• Monster XP Series Axles: Monster axles are rated to function at up to 40 degrees, and they slide in and out for unmatched articulation. For rock crawling or rutted-out trails, Monster axles are great!
  • Demon Axles: Demon Powersports make a good axle for the Honda Talon, but they don't come cheap! If you‘ve got the coin, you won’t be disappointed with a Demon axle, just be careful not to break something else along your drive train! Demon axles are also common among riders with long travel kits, used in lieu of the axle extensions required when running stock axles.
  • Gorilla Axles: Like Demon, Gorilla axles are tough as nails. But again, they’re quite pricey, which is a dealbreaker for many riders.
  • Titan Axles: If you want axles that are strong as an ox, Titan won’t disappoint. And because they’re backed with a lifetime warranty, you know that you won’t get stuck on the trail or be forced to constantly replace sub-par parts!

Common Reasons Why Axles Break

Common Reasons Why Axles Break

It has been noted by many riders that Honda used weak axles on the Pioneer. While that may be the case, you’d probably rather break an axle than your differential or gear box / transmission, so perhaps there’s a reason behind the madness! If you drive conservatively, you can make the stock axles last a lifetime. But even if you’re hard on your machine, there are specific actions that should be avoided so that you don’t keep breaking one axle after another.

A common maneuver that causes axles to break is when riders go heavy on the throttle when the steering is fully turned. Similarly, if your wheels are spinning quickly without grabbing, and then suddenly gain traction, the immediate torque is more than enough to snap axles. More often than not, axle damage can be attributed to drivers hammering down on the accelerator when they shouldn’t be, but this isn’t always the case. And although the five-year extended warranty on axles will cover the first one, it may not cover the second, third, or fourth one if they keep going bad on you!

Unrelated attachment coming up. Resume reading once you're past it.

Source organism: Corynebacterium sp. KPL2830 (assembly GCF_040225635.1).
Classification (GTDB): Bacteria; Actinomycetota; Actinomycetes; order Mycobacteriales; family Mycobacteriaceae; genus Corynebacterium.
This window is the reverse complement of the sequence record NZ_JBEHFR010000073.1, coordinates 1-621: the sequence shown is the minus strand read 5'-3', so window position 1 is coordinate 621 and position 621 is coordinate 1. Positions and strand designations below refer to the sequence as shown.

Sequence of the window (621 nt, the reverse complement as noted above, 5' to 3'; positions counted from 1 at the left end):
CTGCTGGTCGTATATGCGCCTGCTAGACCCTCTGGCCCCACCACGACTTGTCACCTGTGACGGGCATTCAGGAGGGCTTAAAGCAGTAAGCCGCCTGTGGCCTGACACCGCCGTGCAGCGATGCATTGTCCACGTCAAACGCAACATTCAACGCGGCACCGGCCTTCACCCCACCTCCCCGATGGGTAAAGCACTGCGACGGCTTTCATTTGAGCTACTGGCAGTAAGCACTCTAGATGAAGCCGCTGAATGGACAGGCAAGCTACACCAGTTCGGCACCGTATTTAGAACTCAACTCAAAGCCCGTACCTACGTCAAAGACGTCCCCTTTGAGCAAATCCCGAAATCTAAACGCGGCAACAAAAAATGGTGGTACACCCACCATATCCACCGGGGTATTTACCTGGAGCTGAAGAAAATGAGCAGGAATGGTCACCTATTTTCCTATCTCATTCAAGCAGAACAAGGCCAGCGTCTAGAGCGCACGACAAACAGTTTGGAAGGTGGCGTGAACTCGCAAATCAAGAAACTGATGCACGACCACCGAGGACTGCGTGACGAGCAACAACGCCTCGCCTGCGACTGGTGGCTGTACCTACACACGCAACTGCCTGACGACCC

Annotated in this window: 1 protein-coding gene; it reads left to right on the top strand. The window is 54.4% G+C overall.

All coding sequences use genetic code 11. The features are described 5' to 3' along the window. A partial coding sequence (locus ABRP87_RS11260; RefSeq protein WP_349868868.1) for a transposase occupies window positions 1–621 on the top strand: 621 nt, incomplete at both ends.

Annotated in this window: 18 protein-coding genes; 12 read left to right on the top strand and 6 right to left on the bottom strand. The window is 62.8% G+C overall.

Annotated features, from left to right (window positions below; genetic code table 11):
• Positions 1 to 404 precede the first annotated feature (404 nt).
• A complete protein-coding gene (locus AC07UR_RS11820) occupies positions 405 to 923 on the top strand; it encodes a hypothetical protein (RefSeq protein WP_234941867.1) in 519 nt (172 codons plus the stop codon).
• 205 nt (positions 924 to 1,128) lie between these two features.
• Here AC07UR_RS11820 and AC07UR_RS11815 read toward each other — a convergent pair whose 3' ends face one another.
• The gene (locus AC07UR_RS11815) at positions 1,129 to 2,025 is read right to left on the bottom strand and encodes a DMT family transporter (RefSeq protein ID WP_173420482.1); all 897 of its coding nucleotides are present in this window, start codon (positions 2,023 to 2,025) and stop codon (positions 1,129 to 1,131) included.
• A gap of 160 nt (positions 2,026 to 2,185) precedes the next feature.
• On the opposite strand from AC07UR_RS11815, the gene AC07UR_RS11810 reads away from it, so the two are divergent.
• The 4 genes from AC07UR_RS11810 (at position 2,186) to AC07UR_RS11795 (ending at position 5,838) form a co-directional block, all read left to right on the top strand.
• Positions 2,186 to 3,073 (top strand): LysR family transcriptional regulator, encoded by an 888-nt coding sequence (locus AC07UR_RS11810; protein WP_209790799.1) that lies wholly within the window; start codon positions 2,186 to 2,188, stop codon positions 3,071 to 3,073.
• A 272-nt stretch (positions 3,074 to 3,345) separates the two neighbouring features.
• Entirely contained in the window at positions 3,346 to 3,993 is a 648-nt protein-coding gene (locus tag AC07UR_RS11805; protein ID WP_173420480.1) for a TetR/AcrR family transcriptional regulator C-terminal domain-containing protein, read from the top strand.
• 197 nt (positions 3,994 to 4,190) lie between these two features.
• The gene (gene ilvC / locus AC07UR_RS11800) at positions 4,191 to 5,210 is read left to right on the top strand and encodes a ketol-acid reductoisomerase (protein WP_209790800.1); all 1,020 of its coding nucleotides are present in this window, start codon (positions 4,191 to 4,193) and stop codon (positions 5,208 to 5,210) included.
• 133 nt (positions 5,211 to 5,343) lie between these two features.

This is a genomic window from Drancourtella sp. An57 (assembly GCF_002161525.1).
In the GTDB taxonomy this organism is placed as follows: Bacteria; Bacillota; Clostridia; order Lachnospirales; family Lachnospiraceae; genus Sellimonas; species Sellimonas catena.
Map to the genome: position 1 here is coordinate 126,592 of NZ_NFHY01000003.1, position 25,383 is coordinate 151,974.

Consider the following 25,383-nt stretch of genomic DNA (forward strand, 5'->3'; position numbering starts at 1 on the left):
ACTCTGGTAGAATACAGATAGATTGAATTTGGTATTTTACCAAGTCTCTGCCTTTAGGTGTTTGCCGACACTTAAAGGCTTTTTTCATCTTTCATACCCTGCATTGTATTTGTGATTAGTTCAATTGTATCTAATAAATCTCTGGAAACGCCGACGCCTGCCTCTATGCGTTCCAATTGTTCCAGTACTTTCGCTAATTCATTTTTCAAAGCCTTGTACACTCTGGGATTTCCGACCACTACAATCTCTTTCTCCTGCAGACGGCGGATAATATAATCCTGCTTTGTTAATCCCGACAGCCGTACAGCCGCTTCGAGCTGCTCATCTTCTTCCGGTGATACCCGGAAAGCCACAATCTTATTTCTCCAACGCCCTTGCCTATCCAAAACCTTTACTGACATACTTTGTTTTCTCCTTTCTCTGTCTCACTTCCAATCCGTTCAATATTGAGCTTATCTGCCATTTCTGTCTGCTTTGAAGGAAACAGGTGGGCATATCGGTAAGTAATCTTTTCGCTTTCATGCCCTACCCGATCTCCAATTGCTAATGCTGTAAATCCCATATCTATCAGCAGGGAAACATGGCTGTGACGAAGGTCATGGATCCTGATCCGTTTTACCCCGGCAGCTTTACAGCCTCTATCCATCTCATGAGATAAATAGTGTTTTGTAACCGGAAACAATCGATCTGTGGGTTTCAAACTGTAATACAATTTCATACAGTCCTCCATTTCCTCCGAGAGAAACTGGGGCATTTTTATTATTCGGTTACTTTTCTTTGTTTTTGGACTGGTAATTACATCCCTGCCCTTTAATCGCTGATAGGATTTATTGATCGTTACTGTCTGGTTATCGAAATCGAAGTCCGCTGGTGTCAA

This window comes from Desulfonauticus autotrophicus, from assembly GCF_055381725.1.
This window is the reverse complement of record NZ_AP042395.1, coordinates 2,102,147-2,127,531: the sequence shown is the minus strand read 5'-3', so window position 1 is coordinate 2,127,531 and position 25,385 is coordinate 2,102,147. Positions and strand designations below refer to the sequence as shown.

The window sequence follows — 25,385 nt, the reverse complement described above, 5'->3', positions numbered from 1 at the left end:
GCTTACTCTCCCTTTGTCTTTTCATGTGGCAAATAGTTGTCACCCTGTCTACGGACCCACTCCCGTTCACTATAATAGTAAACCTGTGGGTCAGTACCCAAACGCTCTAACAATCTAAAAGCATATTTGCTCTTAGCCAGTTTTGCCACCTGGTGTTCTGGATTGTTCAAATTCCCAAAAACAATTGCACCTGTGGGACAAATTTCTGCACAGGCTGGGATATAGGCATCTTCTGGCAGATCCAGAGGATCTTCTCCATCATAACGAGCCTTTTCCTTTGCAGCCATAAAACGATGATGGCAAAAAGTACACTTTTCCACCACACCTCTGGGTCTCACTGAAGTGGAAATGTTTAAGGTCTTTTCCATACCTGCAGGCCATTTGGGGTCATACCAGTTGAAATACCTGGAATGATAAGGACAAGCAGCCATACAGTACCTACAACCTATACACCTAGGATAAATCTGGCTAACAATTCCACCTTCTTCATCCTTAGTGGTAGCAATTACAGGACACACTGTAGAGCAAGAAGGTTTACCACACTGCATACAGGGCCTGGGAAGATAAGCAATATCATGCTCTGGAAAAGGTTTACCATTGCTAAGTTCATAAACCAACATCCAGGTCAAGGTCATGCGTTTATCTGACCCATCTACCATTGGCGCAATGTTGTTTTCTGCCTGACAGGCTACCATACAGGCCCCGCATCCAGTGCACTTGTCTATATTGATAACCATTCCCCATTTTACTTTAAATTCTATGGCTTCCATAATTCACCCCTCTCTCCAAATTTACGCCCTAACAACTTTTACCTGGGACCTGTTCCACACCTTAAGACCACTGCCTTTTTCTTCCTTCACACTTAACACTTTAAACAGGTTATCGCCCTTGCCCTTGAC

Replacing Honda SxS Axles & Axle Boots

Replacing Honda SxS Axles & Axle Boots

Regardless of whether you opt for a Turner axle, an Eastlake axle, or a CMI axle, you need to make sure that the axle is level when you pull it out / put it in, or else it’s liable to come apart. This can be difficult if you’re replacing a busted axle in the woods, but in this case, the axle you're removing will already be broken, so it doesn’t matter as much. It is suggested that you use a pry bar between the cup and the differential to remove axles, but be careful when doing this, as you can bust the diff case. Greasing the axles before installing them will also make it easier to remove them if / when the time comes for another replacement!

WhereCV boot replacements are concerned, you need to remove the big CV joint boot clamp in the rear to gain access to -- and take out -- the large snap ring inside the outer edge of the joint. Once that is removed, you can pull the inside cup off, and there will be a snap ring in the center to remove the ball bearing assembly. Pull that off, and then pull the inner CV boot off. Next, slide the outer boot off and install the new one, the just reverse the procedure to reassemble, making sure to grease the joints before putting the boots on!